Fixing the economy dominates today's headlines, of course, and may make repairing our broken health care system seem the least of our worries. And yet, with the number of uninsured growing and health care costs rising, it's clear that confronting both is crucial.
Recently speaking to a joint session of Congress, President Barack Obama expressed his desire to fix our broken health care system. Yet despite the rhetoric, both Congress and the administration are short on details. The truth, though, is that Congress and the president need only look to their own health insurance program as a model for dealing with the tens of millions of Americans who lack health insurance.
How to cover the uninsured is a particularly important question in the Hispanic community. A recent Pfizer report estimates that, of the 16 percent of the population it says lacks insurance, one third are Hispanic. This means millions of Americans are living day-to-day, hoping they won't need medical attention. If they do, they run the risk of paying out-of-pocket for the cost of a doctor's visit.
As we know, that's generally more than most can afford. And with Hispanics being more prone to certain medical conditions, including diabetes and high blood pressure, preventive treatment becomes even more important.
Unfortunately many on the extreme left are seizing upon this predicament as an excuse to push for government-run coverage. Looking to the model of European countries, some in Congress want to create a health system in which government officials make the key decisions. We need only look to Europe to realize how allowing the government to run the system severely limits consumer choice and freedoms. With universal health care, the government essentially decides what the patient receives. Lower-income families end up having to accept that, while the wealthy can buy additional care.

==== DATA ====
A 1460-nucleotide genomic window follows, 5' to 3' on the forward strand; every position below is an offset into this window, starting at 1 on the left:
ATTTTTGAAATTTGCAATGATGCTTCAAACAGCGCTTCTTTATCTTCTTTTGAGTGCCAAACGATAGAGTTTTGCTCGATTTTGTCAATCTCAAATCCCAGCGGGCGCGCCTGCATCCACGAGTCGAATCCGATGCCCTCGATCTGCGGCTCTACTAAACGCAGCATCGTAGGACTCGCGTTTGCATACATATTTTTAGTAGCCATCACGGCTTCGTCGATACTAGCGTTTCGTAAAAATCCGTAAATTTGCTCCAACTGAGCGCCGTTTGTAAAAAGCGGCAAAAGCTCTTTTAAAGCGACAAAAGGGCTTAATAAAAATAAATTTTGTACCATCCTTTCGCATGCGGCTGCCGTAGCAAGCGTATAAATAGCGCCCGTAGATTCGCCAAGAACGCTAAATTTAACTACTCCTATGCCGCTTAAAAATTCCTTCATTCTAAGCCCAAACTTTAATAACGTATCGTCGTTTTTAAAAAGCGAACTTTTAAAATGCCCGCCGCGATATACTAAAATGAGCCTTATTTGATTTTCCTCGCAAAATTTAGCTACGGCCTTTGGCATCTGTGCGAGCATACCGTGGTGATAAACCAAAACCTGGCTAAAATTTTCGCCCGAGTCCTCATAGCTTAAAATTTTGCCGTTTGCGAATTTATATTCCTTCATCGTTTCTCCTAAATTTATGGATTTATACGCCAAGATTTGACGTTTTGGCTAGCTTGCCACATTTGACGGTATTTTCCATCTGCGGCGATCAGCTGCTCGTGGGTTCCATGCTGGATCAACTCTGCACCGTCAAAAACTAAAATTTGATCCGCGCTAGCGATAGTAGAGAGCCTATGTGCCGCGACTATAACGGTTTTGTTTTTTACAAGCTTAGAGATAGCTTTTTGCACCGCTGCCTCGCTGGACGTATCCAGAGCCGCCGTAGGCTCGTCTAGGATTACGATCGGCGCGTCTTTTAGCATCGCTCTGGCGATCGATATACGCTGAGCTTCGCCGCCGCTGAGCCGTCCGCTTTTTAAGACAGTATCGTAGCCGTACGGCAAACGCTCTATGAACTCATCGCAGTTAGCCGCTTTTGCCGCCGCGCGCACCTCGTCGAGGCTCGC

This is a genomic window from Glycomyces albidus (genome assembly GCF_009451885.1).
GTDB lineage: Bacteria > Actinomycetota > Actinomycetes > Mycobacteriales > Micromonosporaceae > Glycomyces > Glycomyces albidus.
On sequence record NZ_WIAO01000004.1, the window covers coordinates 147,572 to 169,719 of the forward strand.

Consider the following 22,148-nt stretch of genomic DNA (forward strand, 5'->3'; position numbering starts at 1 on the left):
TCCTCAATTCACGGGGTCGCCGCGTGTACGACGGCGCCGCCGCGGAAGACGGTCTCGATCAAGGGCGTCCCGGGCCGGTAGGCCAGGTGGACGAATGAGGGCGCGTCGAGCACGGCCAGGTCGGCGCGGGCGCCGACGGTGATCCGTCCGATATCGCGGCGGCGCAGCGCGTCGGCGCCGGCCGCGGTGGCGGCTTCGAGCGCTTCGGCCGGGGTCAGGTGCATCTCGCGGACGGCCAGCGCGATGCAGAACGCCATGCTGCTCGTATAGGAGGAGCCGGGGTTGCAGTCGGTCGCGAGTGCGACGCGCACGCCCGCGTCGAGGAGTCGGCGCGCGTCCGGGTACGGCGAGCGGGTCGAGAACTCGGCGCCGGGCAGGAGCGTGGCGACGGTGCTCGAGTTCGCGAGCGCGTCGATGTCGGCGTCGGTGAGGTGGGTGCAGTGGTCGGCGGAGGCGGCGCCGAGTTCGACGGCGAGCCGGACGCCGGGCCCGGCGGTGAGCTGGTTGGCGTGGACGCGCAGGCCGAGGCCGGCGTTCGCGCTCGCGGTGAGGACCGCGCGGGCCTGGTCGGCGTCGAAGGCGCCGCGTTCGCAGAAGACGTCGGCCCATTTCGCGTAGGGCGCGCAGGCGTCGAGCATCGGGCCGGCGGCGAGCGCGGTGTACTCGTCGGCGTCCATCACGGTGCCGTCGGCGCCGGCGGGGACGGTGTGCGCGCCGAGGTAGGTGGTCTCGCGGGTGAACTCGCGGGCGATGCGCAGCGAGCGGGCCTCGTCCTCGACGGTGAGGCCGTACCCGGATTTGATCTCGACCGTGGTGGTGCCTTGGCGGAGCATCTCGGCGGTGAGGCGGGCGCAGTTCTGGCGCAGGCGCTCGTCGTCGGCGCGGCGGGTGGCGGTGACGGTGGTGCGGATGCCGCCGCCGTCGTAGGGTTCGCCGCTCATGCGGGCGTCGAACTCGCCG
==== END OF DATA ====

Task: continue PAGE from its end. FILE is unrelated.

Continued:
So if this form of universal health coverage isn't the answer, what is? One idea is to create a system that will largely mirror the plan members of Congress and all other federal employees enjoy. Under the Federal Employees Health Benefits Program, a "health insurance exchange" functions like a shopping mall for plans, making it easier for families to select one each year. Families can decide what plan they want.
Additionally, this insurance is portable. One can remain insured even after changing jobs. This important characteristic would be particularly helpful to the Hispanic community, where many move from job to job frequently.
As the fastest growing demographic group in the country, it's vital that we demand a place at the table as Congress and the administration craft policy on something as vital as health care reform for our country. The implications of broad-sweeping proposals will be felt for decades and understanding the consequences -- particularly as they relate to the Hispanic community -- becomes even more important.
Before lawmakers rush forward with any proposals, let's make sure they consider the best ways to cover families, without creating an ineffective bureaucracy.
Israel Ortega is a Senior Media Services Associate at The Heritage Foundation.
First Appeared in El Diario